It was an amazing experience and very healing, especially for me. I had been hurt by the Army, badly. I am a fully disabled Vet dealing with chronic pain, a busted shoulder, chronic kidney stones, weekly migraines, as well as debilitating PTSD and depression. I did not enjoy my time in service. And yet, during the trip I began to feel a great deal of pride in being a Veteran. There were people who came up to me and thanked me for coming with the other Vets to help out, not just one or two but dozens. Again, just thinking about that brings me to tears.
Once the blizzard was over, the Standing Rock Sioux Tribe asked us to leave so we got people sent home. It was done and I was drained. The whole week had been nonstop. My legs hurt so badly from all the standing and walking around I did. It was also a high that lasted until the Inauguration. The leadership stayed in touch and we did an After Action Report where we talked about what went right, what went wrong, and lessons learned. Sure we made mistakes but we wanted to get better. That desire spurred most of us to stay together to fight the good fight and to continue helping where we could. Over the next several months these discussions gave birth to Veterans Service Corps.
VSC is a 501(c)3 non-profit group. Since leaving in December we have had people on the ground in North and South Dakota working, helping at the camps and working in Eagle Butte. It started as an attempt to give back to the people who were so essential to our success in December but then we stayed because we could see that we were helping and the Cheyenne River Sioux were happy to have us. Our most recent Operation, Op Eagle, involved working on the Veteran Center in Eagle Butte, refurbishing houses for Homeless Vets and a safe house for women, cleaning up local cemeteries since over 46% of the Tribe are Veterans. We added work on a Youth Center in Cherry Creek, to give those kids someplace to go. There were even donations of sporting goods so flag football and baseball could be played. The massive slip and slide in Cherry Creek the team put together was pretty amazing.
Our work is geared at continuing the healing that began for most of us in December. We are working to provide ex-Servicemen and women a chance to give back to their communities through various projects. Chapters are forming and we are building alliances with the Cheyenne River Sioux, Veterans for Peace, and other Vet organizations. Our group is taking the momentum started from a video of a water cannon and turning it into a force for change. Despite being a disabled Vet I feel like I am able to make a difference, to help others.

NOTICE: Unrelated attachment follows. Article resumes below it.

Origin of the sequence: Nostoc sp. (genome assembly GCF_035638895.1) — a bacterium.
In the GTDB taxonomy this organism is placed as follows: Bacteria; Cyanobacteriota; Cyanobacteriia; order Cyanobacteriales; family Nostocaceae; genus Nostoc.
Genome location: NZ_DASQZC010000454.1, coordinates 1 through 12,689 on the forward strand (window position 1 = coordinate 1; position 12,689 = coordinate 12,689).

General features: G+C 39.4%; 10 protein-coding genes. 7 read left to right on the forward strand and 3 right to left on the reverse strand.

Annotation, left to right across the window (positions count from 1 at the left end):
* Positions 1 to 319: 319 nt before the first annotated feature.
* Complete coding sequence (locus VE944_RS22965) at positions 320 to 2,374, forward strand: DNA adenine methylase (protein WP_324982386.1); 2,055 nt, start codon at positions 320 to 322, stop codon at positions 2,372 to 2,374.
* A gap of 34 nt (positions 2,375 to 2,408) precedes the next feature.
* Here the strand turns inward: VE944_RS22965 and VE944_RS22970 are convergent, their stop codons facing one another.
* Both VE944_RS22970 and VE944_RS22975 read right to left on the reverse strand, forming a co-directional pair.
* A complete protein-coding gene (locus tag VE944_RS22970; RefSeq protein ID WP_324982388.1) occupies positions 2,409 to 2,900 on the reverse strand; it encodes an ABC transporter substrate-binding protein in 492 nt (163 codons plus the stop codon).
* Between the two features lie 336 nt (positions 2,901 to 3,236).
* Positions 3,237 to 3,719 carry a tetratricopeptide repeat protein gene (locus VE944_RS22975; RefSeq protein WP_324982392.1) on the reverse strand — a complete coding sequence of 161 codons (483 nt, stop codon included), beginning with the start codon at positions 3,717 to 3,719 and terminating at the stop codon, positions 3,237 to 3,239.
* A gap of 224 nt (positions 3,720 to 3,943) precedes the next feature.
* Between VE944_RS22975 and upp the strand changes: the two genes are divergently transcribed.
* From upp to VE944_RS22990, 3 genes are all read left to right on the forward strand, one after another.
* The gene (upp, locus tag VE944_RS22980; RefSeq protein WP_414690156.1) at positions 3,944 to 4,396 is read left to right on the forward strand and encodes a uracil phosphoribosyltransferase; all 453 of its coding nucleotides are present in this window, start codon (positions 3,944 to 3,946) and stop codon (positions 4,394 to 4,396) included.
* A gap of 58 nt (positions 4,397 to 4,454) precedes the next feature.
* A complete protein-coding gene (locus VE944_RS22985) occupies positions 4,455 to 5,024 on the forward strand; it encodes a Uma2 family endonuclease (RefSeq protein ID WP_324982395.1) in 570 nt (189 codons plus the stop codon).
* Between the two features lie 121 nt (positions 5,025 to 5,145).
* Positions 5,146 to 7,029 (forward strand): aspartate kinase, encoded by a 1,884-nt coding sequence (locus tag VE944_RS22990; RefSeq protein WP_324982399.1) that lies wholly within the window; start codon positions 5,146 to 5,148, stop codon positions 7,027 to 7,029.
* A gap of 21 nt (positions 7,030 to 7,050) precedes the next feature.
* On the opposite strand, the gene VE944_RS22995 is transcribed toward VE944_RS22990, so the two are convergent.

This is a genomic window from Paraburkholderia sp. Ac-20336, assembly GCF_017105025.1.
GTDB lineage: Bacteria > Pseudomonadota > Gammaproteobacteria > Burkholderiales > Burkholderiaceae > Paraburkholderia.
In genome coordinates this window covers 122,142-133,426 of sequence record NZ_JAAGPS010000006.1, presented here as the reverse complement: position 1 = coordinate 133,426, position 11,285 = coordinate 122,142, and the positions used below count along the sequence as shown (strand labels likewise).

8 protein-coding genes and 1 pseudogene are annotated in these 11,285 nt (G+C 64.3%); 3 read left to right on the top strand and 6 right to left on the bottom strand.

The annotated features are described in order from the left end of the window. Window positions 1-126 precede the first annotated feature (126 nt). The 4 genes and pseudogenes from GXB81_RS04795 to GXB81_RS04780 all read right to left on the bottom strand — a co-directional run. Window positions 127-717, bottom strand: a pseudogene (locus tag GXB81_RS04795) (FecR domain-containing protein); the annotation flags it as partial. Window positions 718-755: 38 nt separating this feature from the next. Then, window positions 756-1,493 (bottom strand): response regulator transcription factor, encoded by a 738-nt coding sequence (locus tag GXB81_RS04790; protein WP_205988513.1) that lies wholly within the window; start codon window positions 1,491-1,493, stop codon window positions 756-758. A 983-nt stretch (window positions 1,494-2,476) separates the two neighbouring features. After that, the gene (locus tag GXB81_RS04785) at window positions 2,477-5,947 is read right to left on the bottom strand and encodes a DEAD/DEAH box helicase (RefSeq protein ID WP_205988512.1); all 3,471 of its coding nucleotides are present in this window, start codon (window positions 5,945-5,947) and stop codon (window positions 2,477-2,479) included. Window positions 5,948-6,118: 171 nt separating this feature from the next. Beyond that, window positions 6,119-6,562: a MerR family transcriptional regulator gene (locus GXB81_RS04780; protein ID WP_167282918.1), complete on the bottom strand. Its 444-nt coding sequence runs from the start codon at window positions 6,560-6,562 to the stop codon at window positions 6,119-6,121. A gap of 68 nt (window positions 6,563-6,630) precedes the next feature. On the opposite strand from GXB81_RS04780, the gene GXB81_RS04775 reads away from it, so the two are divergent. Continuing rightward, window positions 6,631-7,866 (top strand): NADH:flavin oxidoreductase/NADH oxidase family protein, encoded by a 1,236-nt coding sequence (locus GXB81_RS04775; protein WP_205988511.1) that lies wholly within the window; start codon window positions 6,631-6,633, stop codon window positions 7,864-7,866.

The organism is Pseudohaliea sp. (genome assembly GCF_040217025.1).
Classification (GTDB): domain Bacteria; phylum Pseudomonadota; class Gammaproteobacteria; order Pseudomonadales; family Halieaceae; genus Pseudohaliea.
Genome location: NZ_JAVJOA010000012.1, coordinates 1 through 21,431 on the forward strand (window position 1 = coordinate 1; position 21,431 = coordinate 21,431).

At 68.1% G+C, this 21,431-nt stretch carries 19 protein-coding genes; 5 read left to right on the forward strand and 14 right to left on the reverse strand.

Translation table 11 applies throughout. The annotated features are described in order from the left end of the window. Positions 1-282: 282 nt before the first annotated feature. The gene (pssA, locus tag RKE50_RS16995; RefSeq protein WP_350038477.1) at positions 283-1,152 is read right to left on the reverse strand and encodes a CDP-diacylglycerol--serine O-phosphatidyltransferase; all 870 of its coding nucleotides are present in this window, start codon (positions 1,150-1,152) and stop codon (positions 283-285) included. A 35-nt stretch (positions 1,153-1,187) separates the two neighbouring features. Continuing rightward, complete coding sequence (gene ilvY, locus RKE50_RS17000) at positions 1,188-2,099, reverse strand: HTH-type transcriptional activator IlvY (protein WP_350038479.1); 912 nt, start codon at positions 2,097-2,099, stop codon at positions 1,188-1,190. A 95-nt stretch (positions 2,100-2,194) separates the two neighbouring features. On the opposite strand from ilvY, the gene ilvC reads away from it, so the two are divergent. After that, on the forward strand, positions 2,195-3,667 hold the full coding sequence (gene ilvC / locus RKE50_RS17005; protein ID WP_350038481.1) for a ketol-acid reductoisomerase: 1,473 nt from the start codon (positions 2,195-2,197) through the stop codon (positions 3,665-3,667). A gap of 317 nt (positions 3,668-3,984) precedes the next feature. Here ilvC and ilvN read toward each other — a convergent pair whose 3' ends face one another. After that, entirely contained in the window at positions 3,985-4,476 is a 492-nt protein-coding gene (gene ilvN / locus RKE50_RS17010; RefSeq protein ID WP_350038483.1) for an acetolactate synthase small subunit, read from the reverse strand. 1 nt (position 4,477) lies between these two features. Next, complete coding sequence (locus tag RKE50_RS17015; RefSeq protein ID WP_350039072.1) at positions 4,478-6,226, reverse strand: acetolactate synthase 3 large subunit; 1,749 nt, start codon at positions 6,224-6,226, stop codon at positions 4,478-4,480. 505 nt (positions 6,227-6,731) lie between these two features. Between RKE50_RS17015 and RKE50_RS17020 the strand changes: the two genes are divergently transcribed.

This whole thing has been an emotional rollercoaster. There have been a lot of growing pains. I have felt very frustrated because finances and health have kept me from going back to South Dakota to help out with Op Eagle. Other members used their own money, their own pensions to continue the mission. Right now, we are starting to see fundraising coming through that will allow us to keep going. This means a lot to me and I am so glad to see our organization hasn’t died like many other attempts at Non-Profits.
Wanting to help change the world is daunting. I know I joined so my service could be turned into a force for change. All the other board members are on that page as well. We want to make a difference, one community at a time. And what’s more, it makes me feel like I am fighting to help the country as a whole. My healing is continuing and I feel better about my time in service. That time was rough and hurt but it has given me the skills I can turn around and use for the good of others. It makes me feel like I am not just a Disabled Vet, that I can do something, that my voice has power.
The world seems to be going crazy right now and all anyone can do is to hold on to what we believe. I believe in this country, despite its many mistakes, because there are a lot of people who want to strive to make the world a better place. If nothing else, over four thousand Veterans, from across the country and political spectrum, came together to fight against excessive violence against peaceful Water Protectors simply using their right to make their voices heard and in doing so, became one of the most incredible experiences I have ever been a part of. If we could do that, we can do anything.
Heather O'Malley is a disabled Army Veteran who has worked with several different non-profits including Equality Now, Transgender American Veterans Association, and Veterans Service Corps. She is a published author, a happy Grandma, decent cook, and a terrible juggler. Her love of exploring has gotten her into trouble more than once.